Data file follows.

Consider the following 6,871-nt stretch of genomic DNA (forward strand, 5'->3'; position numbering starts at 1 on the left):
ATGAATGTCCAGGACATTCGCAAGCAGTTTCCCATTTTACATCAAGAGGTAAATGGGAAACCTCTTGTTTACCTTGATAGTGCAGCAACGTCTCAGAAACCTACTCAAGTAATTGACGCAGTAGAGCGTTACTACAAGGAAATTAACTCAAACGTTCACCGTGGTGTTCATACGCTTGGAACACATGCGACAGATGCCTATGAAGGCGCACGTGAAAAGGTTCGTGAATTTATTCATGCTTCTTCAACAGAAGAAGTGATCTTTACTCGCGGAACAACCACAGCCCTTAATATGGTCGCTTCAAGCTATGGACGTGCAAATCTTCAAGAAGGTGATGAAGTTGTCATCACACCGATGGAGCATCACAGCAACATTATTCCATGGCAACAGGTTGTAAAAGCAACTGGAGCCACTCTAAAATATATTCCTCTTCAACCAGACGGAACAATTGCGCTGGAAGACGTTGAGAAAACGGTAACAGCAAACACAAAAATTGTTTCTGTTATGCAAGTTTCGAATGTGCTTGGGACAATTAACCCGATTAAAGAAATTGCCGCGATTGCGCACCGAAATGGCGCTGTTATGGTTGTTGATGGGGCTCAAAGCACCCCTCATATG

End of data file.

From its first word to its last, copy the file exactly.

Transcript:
Consider the following 6,871-nt stretch of genomic DNA (forward strand, 5'->3'; position numbering starts at 1 on the left):
ATGAATGTCCAGGACATTCGCAAGCAGTTTCCCATTTTACATCAAGAGGTAAATGGGAAACCTCTTGTTTACCTTGATAGTGCAGCAACGTCTCAGAAACCTACTCAAGTAATTGACGCAGTAGAGCGTTACTACAAGGAAATTAACTCAAACGTTCACCGTGGTGTTCATACGCTTGGAACACATGCGACAGATGCCTATGAAGGCGCACGTGAAAAGGTTCGTGAATTTATTCATGCTTCTTCAACAGAAGAAGTGATCTTTACTCGCGGAACAACCACAGCCCTTAATATGGTCGCTTCAAGCTATGGACGTGCAAATCTTCAAGAAGGTGATGAAGTTGTCATCACACCGATGGAGCATCACAGCAACATTATTCCATGGCAACAGGTTGTAAAAGCAACTGGAGCCACTCTAAAATATATTCCTCTTCAACCAGACGGAACAATTGCGCTGGAAGACGTTGAGAAAACGGTAACAGCAAACACAAAAATTGTTTCTGTTATGCAAGTTTCGAATGTGCTTGGGACAATTAACCCGATTAAAGAAATTGCCGCGATTGCGCACCGAAATGGCGCTGTTATGGTTGTTGATGGGGCTCAAAGCACCCCTCATATG